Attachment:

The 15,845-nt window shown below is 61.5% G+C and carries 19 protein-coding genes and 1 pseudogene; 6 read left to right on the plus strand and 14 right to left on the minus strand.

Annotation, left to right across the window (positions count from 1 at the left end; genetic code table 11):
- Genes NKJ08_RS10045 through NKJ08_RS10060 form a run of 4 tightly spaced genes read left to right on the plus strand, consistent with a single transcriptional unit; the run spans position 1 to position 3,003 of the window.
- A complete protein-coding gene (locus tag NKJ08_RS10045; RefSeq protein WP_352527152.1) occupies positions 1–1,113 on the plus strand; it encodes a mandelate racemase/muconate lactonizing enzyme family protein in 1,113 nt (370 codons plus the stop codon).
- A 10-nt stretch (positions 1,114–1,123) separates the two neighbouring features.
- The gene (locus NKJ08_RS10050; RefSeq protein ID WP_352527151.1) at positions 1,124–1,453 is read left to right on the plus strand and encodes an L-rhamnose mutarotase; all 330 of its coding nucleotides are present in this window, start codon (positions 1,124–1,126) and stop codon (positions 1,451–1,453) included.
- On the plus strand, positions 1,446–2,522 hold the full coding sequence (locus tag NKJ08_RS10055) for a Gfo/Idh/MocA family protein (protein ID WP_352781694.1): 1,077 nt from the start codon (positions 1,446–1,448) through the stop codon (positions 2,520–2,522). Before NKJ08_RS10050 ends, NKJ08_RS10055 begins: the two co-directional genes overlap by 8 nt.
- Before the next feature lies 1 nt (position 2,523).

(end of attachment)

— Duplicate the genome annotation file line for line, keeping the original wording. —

The 15,845-nt window shown below is 61.5% G+C and carries 19 protein-coding genes and 1 pseudogene; 6 read left to right on the plus strand and 14 right to left on the minus strand.

Annotation, left to right across the window (positions count from 1 at the left end; genetic code table 11):
- Genes NKJ08_RS10045 through NKJ08_RS10060 form a run of 4 tightly spaced genes read left to right on the plus strand, consistent with a single transcriptional unit; the run spans position 1 to position 3,003 of the window.
- A complete protein-coding gene (locus tag NKJ08_RS10045; RefSeq protein WP_352527152.1) occupies positions 1–1,113 on the plus strand; it encodes a mandelate racemase/muconate lactonizing enzyme family protein in 1,113 nt (370 codons plus the stop codon).
- A 10-nt stretch (positions 1,114–1,123) separates the two neighbouring features.
- The gene (locus NKJ08_RS10050; RefSeq protein ID WP_352527151.1) at positions 1,124–1,453 is read left to right on the plus strand and encodes an L-rhamnose mutarotase; all 330 of its coding nucleotides are present in this window, start codon (positions 1,124–1,126) and stop codon (positions 1,451–1,453) included.
- On the plus strand, positions 1,446–2,522 hold the full coding sequence (locus tag NKJ08_RS10055) for a Gfo/Idh/MocA family protein (protein ID WP_352781694.1): 1,077 nt from the start codon (positions 1,446–1,448) through the stop codon (positions 2,520–2,522). Before NKJ08_RS10050 ends, NKJ08_RS10055 begins: the two co-directional genes overlap by 8 nt.
- Before the next feature lies 1 nt (position 2,523).